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I have an SSL certificate (from Verisign) installed on a web service. If I access this from my own machine (and a number of client machines in the office), it is verified, trusted and happy. If I access it from one server, it is trusted but from another one it is not.

Obviously, the one that doesn't trust it is one that needs to communicate with that web service.

What's gone wrong here? I don't know too much about SSL (the certificates were installed by another team), so I don't totally get what the Verisign site is saying about installation, or if I should even be looking at it.

EDIT: I've installed a Verisign root certificate on the server now, since this was not there before. It's showing the web service as trusted from IE on the server, but the application (hosted in IIS) that is supposed to talk to the web service still cannot communicate. We have scheduled in an IIS restart later today, to see if that resolves it. Any other advice is appreciated!

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Browser will tell you what is wrong. Also this excelent online tool will test your SSL and reveal possible problem: ssllabs.com –  mkudlacek Mar 8 '11 at 9:52
    
That tool couldn't recognise my domain name - could that be because it's a) an internal web service only or b) a certificate on a sub-domain? Also, see edit: Browser now doesn't report a problem, but application calling web service still throws error. –  pete the pagan-gerbil Mar 8 '11 at 10:43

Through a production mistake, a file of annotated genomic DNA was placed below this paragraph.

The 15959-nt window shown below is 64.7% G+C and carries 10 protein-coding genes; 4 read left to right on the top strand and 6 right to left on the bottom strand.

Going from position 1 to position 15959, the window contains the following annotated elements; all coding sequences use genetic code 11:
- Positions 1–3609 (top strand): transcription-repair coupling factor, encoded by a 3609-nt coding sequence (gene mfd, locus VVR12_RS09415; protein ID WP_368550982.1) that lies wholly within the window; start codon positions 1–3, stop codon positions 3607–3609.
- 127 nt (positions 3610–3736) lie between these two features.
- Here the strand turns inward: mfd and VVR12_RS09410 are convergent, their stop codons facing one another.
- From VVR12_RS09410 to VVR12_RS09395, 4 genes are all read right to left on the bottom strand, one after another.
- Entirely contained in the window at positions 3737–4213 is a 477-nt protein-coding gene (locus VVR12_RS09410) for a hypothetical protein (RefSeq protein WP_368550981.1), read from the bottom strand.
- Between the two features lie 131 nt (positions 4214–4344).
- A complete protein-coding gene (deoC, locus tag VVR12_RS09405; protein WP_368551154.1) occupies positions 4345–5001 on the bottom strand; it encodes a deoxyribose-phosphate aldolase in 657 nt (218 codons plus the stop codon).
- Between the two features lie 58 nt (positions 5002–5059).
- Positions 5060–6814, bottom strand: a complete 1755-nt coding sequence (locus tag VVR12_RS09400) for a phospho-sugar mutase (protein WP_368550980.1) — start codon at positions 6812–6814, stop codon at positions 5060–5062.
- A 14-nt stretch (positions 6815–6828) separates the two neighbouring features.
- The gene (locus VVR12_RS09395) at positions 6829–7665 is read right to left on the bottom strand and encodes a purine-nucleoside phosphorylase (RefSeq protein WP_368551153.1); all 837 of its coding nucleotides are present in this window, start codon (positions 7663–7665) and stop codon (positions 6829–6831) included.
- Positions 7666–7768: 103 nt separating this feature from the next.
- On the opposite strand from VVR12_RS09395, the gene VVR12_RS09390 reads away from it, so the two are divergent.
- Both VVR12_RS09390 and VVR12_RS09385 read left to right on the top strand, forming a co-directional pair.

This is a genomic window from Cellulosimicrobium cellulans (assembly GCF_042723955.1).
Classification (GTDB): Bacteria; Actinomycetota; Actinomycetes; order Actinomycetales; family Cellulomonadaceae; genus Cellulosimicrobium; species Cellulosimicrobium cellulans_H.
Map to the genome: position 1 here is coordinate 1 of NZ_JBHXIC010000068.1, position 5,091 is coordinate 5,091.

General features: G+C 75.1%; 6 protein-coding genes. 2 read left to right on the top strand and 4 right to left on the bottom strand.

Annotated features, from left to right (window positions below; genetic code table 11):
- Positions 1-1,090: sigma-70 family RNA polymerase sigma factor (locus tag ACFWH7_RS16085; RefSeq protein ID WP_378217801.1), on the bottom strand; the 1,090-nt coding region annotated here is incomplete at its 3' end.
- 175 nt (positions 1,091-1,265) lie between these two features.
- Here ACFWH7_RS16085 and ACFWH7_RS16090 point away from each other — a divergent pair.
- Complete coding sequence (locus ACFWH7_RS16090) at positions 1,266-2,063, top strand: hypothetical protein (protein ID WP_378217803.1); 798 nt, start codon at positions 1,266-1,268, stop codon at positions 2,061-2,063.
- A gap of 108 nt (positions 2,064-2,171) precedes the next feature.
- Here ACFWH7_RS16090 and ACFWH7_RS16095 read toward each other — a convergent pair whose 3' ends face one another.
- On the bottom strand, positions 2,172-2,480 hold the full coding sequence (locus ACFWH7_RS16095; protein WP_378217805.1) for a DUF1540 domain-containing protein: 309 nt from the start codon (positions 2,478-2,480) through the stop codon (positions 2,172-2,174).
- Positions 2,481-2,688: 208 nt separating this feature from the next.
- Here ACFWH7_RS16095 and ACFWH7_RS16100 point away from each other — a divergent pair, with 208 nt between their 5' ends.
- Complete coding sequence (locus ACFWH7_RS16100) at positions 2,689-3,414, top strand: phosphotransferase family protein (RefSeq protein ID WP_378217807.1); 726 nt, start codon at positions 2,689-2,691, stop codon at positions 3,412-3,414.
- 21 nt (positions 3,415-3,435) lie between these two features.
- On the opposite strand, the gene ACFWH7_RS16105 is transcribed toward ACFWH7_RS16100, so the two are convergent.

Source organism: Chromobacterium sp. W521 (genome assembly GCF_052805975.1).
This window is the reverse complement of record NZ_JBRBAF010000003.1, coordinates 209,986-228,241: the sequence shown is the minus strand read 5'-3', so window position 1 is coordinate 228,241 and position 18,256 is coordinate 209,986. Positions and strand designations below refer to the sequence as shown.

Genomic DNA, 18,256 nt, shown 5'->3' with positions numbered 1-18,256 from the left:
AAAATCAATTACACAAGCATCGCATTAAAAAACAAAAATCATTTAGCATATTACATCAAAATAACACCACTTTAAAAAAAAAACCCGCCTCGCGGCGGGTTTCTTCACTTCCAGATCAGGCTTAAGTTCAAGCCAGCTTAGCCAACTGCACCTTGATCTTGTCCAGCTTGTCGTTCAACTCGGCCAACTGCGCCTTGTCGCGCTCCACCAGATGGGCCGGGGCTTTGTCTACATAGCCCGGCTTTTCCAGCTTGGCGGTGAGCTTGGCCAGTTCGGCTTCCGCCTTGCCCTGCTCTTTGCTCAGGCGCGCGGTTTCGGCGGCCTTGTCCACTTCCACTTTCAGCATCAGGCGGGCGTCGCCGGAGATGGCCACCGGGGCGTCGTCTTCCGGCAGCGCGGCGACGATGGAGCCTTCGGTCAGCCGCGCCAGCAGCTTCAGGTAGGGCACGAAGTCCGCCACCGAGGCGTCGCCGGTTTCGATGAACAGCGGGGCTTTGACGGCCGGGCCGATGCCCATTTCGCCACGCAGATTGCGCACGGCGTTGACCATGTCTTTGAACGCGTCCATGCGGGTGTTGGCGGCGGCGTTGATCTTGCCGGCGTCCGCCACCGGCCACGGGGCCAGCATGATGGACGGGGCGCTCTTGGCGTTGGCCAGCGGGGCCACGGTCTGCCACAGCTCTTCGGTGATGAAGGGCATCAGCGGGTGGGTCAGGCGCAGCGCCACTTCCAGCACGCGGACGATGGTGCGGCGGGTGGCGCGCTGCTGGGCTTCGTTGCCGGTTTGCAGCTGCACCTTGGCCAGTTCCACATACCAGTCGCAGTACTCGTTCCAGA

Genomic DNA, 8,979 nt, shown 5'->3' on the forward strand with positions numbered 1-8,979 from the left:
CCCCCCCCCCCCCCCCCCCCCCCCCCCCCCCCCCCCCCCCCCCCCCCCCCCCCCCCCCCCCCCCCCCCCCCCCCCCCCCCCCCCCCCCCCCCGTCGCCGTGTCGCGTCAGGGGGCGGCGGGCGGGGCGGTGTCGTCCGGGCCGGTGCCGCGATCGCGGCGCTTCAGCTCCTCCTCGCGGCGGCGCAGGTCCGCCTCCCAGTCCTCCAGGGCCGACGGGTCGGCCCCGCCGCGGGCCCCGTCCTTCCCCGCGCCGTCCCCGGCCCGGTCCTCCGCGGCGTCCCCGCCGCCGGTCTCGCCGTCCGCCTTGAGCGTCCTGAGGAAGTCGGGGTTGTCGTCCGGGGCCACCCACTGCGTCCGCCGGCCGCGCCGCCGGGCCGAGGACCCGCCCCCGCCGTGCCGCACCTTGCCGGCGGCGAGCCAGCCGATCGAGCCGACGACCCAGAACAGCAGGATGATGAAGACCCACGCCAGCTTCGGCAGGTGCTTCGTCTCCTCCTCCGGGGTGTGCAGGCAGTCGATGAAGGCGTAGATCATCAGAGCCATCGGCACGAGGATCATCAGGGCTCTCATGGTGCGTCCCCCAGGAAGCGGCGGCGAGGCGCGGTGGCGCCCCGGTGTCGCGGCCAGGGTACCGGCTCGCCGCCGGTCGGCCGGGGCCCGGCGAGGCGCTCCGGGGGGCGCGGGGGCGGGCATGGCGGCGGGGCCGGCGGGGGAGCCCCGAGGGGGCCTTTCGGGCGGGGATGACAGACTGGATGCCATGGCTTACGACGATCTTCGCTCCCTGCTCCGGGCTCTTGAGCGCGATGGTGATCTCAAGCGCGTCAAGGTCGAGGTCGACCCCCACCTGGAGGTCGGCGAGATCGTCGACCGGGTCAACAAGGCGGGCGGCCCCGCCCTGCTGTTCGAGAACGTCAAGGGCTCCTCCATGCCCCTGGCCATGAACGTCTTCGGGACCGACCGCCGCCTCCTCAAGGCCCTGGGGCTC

@John Gardeniers: This was the exact solution. The certificate I installed fixed it in IE, but not other apps, but copying it from another machine worked perfectly. If you'd put this as an answer rather than a comment I'd accept it! –  pete the pagan-gerbil Mar 8 '11 at 10:53

2 Answers 2

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Check to see if the correct root certificate is on the affected server. Copy it from another machine if necessary.

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There are two reasons I can think of that a client would not recognize a valid certificate: one is that the client is using an old browser or outdated root certificates. Second, the certificate requires a SSLCertificateChainFile to validate against an intermediate certificate. A lot of the SSL vendors are using Intermediate certificates it seems, rather than signing issued certs directly with their root certs. If the team that installed the cert did not install the intermediate cert, this could cause the problem. I saw this recently with a RapidSSL cert where the intermediate certificate was required for Android devices, but Firefox/Safari/IE all worked fine.

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